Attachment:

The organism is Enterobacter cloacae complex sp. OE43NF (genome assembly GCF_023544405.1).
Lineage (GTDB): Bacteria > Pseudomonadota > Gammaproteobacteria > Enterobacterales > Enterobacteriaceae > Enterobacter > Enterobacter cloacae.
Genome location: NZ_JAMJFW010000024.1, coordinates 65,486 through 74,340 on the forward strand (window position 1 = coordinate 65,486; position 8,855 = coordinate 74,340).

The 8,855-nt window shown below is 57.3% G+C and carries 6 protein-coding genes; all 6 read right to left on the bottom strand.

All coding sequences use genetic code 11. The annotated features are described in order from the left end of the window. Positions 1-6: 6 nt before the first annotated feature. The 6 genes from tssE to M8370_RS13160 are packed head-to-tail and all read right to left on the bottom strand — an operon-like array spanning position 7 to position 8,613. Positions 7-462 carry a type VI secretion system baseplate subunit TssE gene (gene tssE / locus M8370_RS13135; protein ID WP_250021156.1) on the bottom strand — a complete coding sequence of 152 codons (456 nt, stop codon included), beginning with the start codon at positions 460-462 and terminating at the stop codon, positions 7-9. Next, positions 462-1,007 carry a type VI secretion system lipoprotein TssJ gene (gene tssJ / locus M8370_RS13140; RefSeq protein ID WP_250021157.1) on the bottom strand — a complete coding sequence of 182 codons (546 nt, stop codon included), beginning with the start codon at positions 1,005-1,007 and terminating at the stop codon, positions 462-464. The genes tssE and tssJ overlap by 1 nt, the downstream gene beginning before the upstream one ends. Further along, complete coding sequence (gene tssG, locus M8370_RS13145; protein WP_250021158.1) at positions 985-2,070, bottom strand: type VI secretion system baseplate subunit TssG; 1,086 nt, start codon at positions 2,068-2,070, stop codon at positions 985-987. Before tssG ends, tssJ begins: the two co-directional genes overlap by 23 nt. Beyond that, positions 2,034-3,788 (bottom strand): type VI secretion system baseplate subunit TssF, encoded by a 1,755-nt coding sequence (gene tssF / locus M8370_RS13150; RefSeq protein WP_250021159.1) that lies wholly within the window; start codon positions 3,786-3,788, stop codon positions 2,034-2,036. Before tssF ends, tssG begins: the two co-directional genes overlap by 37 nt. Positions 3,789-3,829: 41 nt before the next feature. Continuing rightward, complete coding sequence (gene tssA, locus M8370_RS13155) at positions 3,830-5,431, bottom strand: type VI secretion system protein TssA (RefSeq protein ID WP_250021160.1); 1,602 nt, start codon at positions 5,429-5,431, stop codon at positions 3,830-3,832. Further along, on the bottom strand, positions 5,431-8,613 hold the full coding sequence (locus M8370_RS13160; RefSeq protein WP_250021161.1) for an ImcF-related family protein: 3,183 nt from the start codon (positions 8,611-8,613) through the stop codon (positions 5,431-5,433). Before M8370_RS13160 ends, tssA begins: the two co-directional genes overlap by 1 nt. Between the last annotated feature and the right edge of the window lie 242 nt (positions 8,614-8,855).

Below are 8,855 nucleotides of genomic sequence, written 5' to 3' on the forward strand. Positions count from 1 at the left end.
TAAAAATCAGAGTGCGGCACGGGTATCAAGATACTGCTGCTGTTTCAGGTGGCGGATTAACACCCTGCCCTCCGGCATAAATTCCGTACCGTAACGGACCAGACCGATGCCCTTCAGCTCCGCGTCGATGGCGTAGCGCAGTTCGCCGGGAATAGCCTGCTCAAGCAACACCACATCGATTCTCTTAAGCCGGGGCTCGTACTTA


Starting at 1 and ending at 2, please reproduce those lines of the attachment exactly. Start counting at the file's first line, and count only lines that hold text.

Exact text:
The organism is Enterobacter cloacae complex sp. OE43NF (genome assembly GCF_023544405.1).
Lineage (GTDB): Bacteria > Pseudomonadota > Gammaproteobacteria > Enterobacterales > Enterobacteriaceae > Enterobacter > Enterobacter cloacae.